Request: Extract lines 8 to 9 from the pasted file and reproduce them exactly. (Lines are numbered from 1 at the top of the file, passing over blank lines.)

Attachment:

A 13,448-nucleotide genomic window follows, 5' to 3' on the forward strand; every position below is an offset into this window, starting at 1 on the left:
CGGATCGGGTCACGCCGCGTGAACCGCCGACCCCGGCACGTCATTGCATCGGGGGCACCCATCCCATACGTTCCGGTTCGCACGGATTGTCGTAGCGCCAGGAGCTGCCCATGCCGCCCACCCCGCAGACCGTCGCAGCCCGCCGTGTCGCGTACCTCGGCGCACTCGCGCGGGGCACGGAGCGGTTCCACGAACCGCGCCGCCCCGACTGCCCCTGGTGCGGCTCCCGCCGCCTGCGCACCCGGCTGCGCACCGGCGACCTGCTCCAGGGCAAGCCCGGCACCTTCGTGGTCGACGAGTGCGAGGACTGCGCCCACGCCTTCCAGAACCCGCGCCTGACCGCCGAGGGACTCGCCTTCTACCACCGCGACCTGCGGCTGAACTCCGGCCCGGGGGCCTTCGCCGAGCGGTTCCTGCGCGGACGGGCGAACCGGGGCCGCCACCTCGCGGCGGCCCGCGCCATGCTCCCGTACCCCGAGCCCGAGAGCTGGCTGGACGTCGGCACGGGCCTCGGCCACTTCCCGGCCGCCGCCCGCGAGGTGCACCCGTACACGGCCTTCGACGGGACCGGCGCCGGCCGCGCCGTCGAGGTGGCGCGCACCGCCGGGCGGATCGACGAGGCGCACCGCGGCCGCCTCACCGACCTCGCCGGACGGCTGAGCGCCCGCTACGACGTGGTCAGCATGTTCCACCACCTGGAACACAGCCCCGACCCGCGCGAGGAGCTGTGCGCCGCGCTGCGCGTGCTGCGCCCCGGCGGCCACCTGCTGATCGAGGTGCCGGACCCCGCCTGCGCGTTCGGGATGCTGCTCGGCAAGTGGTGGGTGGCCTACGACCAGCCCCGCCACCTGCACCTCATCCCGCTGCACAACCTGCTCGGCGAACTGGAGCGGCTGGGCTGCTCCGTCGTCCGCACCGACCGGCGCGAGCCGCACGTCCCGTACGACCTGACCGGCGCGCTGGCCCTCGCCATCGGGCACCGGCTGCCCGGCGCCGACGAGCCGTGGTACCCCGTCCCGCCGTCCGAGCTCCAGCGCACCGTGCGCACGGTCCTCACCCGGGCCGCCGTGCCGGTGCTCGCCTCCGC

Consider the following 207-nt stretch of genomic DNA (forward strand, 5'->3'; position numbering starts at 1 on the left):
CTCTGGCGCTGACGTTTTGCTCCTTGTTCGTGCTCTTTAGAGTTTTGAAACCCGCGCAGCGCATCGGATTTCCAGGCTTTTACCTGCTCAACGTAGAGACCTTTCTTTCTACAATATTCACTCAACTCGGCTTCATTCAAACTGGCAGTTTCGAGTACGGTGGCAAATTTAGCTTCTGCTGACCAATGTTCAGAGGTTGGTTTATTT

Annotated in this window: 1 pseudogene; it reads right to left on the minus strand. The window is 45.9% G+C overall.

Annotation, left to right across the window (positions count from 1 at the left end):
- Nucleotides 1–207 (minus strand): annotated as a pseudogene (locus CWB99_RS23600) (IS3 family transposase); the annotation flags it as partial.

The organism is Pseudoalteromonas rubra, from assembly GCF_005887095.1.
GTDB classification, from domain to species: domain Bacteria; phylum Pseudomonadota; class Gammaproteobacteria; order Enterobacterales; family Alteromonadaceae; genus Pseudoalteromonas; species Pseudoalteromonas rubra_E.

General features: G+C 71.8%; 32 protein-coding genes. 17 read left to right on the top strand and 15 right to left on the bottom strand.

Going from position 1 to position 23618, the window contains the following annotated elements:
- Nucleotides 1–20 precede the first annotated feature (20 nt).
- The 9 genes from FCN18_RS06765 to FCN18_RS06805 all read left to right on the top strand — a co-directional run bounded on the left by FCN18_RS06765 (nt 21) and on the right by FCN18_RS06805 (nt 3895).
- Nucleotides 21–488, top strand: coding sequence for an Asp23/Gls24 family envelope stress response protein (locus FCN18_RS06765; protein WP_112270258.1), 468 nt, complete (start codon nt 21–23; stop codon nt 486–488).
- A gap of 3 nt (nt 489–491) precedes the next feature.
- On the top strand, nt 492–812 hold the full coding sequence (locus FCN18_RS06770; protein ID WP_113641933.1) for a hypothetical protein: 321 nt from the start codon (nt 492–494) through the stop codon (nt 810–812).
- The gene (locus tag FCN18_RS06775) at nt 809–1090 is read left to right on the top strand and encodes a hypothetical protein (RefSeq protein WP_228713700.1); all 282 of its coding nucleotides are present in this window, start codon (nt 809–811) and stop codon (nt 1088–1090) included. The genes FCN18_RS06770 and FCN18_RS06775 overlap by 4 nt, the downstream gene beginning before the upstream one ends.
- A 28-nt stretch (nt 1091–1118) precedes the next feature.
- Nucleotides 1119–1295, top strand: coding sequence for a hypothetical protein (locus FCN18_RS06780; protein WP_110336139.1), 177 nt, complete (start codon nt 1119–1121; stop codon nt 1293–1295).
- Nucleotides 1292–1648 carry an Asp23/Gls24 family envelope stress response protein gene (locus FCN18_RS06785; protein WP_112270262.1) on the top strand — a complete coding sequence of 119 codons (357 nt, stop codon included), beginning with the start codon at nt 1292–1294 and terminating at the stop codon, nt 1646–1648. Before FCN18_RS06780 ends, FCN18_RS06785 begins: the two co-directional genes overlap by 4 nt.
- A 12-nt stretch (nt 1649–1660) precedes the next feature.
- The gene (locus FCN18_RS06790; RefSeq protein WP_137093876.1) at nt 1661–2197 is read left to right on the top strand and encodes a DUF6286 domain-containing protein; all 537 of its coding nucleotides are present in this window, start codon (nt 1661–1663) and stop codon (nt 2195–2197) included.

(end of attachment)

The organism is Pseudoalteromonas rubra, from assembly GCF_005887095.1.
GTDB classification, from domain to species: domain Bacteria; phylum Pseudomonadota; class Gammaproteobacteria; order Enterobacterales; family Alteromonadaceae; genus Pseudoalteromonas; species Pseudoalteromonas rubra_E.